Hindu legends brought alive for children
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ACTUARY Sarika Besesar-Ramdhani grew up knowing Bible stories, but none of the stories of her own religion, Hinduism. And how was she to pass this knowledge on to her 3-year-old son?
Lockdown made her change all that, with the recent publication of her first book, Hanuman and the Sun.
The book was launched late last month to coincide with the festival of Hanuman Jayanthi, the birth of Lord Hanuman.
“Now children can understand why we are celebrating. It’s because Hanuman was born on this day and this is who he was, this was his mom and this was his dad,” she said.
“After becoming a mother I was disappointed there was no appropriate children’s literature on Hinduism in English,” the 36-year-old health economist said.
“I would import books from India, but the story lines were unappealing and often of very poor quality and the images terrible, so violent. There are demons in Hinduism and the gods all carry weapons, but this was not appropriate when reading to a child before going to bed.”
She said lockdown gave her the time and interest to research and write the stories.
“I was still working full time and my son was home full time, but we couldn’t go anywhere ‒ so this became my escape. I started researching these stories. They’re so passionate and once I found out how beautiful they are, I fell in love with them and wanted to make them available to children.
“The Hanuman tale is about a little boy who wakes up hungry and can’t find food. He sees the sun, thinks it is juicy fruit and he makes a journey to go and swallow it. Along the way, Hanuman encounters the famous gods of Hinduism and his destiny,” she says.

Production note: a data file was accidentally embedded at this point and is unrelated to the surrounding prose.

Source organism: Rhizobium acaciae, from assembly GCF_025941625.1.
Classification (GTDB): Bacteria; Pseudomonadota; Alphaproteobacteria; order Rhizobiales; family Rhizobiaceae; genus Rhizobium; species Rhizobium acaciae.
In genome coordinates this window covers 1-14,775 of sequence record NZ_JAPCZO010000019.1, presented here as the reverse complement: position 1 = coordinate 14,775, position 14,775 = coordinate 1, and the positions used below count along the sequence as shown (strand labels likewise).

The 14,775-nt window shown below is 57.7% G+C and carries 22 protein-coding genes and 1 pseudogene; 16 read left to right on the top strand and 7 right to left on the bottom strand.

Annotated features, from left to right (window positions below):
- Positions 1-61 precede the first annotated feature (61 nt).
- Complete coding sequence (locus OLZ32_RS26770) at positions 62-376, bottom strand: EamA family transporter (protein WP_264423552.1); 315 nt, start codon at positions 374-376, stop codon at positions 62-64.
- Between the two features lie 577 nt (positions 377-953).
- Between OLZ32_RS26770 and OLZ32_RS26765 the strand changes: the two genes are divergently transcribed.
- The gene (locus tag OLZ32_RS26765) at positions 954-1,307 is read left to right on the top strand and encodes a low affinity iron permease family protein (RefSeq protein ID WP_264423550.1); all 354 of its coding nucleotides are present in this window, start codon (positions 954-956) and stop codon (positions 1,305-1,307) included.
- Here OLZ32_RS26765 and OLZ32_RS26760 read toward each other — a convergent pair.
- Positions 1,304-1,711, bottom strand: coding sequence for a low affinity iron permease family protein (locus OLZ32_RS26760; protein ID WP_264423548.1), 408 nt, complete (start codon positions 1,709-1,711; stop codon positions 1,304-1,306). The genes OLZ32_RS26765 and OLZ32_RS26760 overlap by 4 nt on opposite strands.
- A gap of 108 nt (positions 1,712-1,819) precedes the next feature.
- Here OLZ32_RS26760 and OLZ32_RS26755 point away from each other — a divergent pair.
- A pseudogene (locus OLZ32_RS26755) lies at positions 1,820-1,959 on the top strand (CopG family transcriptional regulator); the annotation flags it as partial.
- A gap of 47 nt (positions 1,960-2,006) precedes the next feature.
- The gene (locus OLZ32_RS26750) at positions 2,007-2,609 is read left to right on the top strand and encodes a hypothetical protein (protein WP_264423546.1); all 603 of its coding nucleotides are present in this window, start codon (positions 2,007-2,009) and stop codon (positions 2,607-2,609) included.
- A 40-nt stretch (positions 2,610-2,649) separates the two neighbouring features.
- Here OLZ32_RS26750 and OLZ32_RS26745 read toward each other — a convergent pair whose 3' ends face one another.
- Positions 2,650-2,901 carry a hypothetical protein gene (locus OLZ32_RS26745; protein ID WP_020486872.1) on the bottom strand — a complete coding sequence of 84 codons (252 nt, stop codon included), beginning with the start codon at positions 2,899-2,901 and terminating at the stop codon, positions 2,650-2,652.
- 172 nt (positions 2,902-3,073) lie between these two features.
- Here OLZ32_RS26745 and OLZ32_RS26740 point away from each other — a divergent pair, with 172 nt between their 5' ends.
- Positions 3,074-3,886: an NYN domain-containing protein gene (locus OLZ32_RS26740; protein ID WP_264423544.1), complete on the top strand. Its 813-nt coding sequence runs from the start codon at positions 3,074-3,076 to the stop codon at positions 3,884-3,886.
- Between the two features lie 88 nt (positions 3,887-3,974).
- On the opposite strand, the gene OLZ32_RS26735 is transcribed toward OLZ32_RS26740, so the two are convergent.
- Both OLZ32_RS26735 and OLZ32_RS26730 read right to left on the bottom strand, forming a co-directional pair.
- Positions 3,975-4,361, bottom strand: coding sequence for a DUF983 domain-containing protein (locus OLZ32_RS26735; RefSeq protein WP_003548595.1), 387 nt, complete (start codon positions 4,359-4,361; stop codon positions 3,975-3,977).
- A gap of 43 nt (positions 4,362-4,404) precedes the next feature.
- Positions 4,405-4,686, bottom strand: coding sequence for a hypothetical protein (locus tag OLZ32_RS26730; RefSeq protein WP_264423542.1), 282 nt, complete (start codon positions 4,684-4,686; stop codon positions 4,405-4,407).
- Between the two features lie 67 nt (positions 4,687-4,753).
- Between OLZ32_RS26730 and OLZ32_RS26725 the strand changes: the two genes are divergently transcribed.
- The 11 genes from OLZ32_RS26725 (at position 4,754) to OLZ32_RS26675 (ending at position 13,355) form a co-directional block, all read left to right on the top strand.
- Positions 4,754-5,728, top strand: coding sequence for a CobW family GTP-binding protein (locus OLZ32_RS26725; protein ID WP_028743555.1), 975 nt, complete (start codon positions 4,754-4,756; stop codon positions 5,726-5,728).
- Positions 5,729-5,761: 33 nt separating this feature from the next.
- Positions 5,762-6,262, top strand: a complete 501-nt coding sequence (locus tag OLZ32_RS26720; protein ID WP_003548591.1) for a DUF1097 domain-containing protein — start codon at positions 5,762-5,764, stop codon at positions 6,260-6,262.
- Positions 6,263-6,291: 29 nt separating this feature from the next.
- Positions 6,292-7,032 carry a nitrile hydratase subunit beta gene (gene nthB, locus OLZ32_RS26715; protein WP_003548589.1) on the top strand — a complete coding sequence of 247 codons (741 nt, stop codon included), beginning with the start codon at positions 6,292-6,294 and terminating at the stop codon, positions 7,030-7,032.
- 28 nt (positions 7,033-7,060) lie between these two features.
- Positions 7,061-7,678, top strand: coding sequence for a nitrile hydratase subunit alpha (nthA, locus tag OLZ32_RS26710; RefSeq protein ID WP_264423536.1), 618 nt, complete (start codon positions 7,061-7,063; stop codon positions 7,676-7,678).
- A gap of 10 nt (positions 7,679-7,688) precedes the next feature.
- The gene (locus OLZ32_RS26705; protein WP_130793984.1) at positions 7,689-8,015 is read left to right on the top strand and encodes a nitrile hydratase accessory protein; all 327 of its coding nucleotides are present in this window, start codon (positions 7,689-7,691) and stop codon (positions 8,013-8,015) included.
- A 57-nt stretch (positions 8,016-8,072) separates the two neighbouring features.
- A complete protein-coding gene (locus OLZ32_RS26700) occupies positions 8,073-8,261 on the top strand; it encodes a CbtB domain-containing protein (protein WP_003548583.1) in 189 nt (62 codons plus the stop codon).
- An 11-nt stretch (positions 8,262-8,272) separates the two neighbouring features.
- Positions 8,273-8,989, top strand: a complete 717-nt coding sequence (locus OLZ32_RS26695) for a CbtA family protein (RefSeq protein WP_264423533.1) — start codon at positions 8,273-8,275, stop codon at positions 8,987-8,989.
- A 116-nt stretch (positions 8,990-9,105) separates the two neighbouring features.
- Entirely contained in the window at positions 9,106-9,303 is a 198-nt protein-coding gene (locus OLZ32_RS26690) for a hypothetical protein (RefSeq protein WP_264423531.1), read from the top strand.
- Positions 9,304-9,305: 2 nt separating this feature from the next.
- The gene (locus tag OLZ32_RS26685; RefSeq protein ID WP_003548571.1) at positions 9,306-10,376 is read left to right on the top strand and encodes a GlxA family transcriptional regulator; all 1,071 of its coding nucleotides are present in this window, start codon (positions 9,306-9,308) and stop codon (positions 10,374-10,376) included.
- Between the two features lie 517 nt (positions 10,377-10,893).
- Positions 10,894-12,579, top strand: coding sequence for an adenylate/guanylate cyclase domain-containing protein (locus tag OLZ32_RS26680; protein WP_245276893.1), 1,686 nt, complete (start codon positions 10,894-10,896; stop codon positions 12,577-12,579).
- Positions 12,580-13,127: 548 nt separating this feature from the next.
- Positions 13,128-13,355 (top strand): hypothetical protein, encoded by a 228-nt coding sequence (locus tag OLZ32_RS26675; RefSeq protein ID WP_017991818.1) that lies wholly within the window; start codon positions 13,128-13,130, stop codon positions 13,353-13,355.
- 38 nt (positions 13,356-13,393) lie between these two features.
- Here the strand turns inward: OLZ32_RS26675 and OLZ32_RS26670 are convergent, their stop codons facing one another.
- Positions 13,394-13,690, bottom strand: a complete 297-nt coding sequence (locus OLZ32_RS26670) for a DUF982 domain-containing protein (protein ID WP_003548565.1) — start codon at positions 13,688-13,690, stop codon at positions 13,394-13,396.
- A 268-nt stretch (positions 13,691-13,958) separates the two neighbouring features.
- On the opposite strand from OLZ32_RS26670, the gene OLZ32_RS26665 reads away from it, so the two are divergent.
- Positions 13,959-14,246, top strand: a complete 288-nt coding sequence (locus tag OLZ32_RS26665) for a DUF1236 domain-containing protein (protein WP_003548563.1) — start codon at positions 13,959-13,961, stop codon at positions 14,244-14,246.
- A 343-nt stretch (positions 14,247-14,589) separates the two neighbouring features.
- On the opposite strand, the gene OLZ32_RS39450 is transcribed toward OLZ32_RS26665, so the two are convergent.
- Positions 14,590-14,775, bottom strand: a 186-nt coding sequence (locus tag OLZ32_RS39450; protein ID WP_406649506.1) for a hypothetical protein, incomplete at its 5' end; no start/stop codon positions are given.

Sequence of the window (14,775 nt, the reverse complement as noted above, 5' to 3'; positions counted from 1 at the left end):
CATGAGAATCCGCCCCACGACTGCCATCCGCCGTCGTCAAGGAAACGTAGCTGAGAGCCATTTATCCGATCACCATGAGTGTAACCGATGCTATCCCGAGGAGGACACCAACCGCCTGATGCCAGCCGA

The story is also a good introduction to the main gods of Hinduism.
“He meets Lord Brahma, the creator, Lord Vishnu, the preserver and Lord Shiva, the destroyer. He also meets gods of fire and wind and water. So it’s an appropriate book for an introduction of Hinduism to children.”
She said British artist Emily House, who is based in South Africa, did an “amazing job” of the illustrations.
“She brought the gods to life very classically but in a very modern way down to what they wear and what objects they carry. Her fresh perspective will help adults and children.”
While the book is aimed at children between 5 and 8, adults can enjoy it too.
“Hinduism still lives in South Africa but has survived by word of mouth and strict practice. Hindus practise it but don’t understand why. Growing up in South Africa they never had access to this literature ‒ first there was indenture and then apartheid.
“My parents didn’t know these stories and didn’t teach them to us ‒ so many adults are enjoying them and for many it is the first time they are hearing them.”
Besesar-Ramdhani says she had always attended Christian schools, matriculating from Durban Girls’ High School. “I can tell you Bible stories but wouldn't be able to tell you Hindu stories,” she said.
She believes her day job actually helped her write the book.
“People stay away from Hinduism because it’s perceived to be complex and trying to simplify things isn’t easy. Hinduism has so many sources of text and some may be conflicting, so I would do a lot of digging.
“My day job helped me as I was capable of sifting through large amounts of data to get to the truth documented in scriptures that are hundreds of years old.”
Besesar-Ramdhani followed an actuarial career because at school she loved maths, but today probably uses her language skills as much.
“I went to a career counsellor. I didn’t want to do medicine because I didn’t like the sight of blood, and chose actuarial science because it’s very difficult, but I love a challenge.
“But I hated my first job as a traditional number cruncher. I then met a person who worked in the health policy space and took a job with a private hospital group analysing health policies and reporting back for lay people. They’re complex and no two are alike.”
She is currently studying health economics.
When it came to writing the book, she found that there was no publishing house interested in religious books, so she set up her own ‒ called Stories for Shiv ‒ funded with her savings.
She also said every book sold be matched with a book donation to an underprivileged child.
Besesar-Ramdhani is already working on a second book, also focused on Lord Hanuman, which also tells the origins of the Diwali festival.
- Hanuman and the Sun
The Independent on Saturday